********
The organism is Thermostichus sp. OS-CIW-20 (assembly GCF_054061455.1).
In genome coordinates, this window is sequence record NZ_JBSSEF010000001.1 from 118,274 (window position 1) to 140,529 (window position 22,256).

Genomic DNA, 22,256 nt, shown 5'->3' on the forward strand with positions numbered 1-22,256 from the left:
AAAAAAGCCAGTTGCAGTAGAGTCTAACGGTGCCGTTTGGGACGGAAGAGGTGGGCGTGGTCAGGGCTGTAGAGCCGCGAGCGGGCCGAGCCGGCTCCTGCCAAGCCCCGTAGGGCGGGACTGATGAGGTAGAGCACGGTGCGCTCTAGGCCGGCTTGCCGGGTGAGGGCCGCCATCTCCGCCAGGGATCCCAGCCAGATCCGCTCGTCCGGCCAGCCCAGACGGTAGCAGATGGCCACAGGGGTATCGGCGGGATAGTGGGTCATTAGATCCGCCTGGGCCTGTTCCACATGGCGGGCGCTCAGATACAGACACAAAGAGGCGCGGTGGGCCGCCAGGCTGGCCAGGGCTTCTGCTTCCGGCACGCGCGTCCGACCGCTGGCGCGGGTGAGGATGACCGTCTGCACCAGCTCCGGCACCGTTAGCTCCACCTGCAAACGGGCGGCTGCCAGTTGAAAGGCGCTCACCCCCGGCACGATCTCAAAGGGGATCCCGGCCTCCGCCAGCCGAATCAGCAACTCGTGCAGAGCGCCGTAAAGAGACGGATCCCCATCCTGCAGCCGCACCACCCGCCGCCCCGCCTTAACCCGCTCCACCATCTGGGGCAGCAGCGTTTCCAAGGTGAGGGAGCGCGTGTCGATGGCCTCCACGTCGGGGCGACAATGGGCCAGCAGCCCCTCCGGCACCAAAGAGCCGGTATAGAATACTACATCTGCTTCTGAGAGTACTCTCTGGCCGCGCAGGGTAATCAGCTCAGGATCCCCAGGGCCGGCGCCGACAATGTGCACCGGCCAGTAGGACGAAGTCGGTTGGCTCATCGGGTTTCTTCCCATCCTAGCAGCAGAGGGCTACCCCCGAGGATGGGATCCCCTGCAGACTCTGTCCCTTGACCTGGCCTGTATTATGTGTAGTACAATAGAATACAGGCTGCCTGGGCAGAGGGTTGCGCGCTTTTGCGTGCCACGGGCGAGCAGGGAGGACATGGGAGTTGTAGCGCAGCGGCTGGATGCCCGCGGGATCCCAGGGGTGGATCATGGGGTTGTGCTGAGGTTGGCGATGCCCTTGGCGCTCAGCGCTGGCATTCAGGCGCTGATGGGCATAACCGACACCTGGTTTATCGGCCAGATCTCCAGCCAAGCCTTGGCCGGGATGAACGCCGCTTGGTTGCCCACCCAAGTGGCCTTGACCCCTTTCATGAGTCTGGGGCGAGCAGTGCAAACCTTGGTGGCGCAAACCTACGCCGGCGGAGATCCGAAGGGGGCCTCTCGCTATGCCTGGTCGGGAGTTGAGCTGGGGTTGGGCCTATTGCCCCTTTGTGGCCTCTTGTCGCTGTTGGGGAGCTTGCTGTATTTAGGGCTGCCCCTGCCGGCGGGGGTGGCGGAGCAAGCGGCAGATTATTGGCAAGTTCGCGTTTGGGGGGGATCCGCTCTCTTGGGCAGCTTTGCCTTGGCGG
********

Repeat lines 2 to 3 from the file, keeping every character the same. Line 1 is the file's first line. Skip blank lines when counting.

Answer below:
In genome coordinates, this window is sequence record NZ_JBSSEF010000001.1 from 118,274 (window position 1) to 140,529 (window position 22,256).

Genomic DNA, 22,256 nt, shown 5'->3' on the forward strand with positions numbered 1-22,256 from the left: